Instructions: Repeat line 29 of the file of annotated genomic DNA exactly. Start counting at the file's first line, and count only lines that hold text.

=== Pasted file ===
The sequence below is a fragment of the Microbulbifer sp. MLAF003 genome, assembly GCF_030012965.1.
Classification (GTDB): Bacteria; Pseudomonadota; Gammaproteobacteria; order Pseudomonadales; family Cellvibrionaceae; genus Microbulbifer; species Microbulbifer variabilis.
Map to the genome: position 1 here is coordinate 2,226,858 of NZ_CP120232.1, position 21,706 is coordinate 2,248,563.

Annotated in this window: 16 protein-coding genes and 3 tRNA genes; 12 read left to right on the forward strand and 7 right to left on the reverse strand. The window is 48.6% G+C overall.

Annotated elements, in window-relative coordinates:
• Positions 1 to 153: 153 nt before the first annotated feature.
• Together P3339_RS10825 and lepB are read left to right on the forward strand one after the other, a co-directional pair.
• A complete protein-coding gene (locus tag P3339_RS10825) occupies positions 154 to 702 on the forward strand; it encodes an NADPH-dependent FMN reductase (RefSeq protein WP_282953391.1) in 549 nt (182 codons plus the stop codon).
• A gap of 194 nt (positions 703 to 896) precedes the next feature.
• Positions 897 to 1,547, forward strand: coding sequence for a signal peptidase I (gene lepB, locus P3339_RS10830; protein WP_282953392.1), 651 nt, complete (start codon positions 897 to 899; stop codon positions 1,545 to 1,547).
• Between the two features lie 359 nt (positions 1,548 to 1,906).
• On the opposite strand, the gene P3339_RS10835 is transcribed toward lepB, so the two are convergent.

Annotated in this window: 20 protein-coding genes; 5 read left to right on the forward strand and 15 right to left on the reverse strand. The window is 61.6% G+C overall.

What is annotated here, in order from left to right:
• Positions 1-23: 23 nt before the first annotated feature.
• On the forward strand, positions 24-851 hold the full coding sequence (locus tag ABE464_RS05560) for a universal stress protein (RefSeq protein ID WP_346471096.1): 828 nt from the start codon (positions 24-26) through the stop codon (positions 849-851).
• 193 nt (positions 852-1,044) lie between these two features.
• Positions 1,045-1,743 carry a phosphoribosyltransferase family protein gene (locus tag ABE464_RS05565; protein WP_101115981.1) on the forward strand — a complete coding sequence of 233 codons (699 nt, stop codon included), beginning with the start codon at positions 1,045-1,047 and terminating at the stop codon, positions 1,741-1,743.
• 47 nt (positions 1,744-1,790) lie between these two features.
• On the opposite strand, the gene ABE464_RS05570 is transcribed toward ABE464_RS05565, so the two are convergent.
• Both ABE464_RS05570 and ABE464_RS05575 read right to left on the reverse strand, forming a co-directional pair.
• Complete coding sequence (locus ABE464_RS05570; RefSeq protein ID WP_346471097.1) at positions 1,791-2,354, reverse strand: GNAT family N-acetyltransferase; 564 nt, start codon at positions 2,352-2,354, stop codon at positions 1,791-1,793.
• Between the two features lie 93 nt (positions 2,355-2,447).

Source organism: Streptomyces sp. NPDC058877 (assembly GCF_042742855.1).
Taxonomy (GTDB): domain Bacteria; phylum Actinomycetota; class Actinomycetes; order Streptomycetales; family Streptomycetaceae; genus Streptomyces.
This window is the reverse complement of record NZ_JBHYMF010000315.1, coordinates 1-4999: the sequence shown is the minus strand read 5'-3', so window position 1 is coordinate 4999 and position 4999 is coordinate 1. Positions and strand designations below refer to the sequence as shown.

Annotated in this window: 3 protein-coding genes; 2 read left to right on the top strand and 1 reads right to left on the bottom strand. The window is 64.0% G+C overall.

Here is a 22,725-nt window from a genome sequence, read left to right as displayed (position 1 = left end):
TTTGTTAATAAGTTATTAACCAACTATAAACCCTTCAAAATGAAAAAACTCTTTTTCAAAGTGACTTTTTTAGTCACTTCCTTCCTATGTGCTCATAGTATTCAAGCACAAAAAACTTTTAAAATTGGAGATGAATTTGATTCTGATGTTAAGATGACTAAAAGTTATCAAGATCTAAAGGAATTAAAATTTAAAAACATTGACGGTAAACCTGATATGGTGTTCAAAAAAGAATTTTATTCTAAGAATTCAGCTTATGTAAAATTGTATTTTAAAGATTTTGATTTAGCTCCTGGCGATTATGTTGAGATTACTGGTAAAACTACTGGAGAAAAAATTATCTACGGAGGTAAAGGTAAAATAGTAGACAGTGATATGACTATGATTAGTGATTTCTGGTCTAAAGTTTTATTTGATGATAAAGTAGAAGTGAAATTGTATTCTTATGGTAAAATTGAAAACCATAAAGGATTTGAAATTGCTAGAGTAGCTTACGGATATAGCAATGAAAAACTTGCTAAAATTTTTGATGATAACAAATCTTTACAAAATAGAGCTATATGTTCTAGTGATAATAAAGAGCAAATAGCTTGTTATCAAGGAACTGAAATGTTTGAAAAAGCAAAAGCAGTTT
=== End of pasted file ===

TTTGTTAATAAGTTATTAACCAACTATAAACCCTTCAAAATGAAAAAACTCTTTTTCAAAGTGACTTTTTTAGTCACTTCCTTCCTATGTGCTCATAGTATTCAAGCACAAAAAACTTTTAAAATTGGAGATGAATTTGATTCTGATGTTAAGATGACTAAAAGTTATCAAGATCTAAAGGAATTAAAATTTAAAAACATTGACGGTAAACCTGATATGGTGTTCAAAAAAGAATTTTATTCTAAGAATTCAGCTTATGTAAAATTGTATTTTAAAGATTTTGATTTAGCTCCTGGCGATTATGTTGAGATTACTGGTAAAACTACTGGAGAAAAAATTATCTACGGAGGTAAAGGTAAAATAGTAGACAGTGATATGACTATGATTAGTGATTTCTGGTCTAAAGTTTTATTTGATGATAAAGTAGAAGTGAAATTGTATTCTTATGGTAAAATTGAAAACCATAAAGGATTTGAAATTGCTAGAGTAGCTTACGGATATAGCAATGAAAAACTTGCTAAAATTTTTGATGATAACAAATCTTTACAAAATAGAGCTATATGTTCTAGTGATAATAAAGAGCAAATAGCTTGTTATCAAGGAACTGAAATGTTTGAAAAAGCAAAAGCAGTTT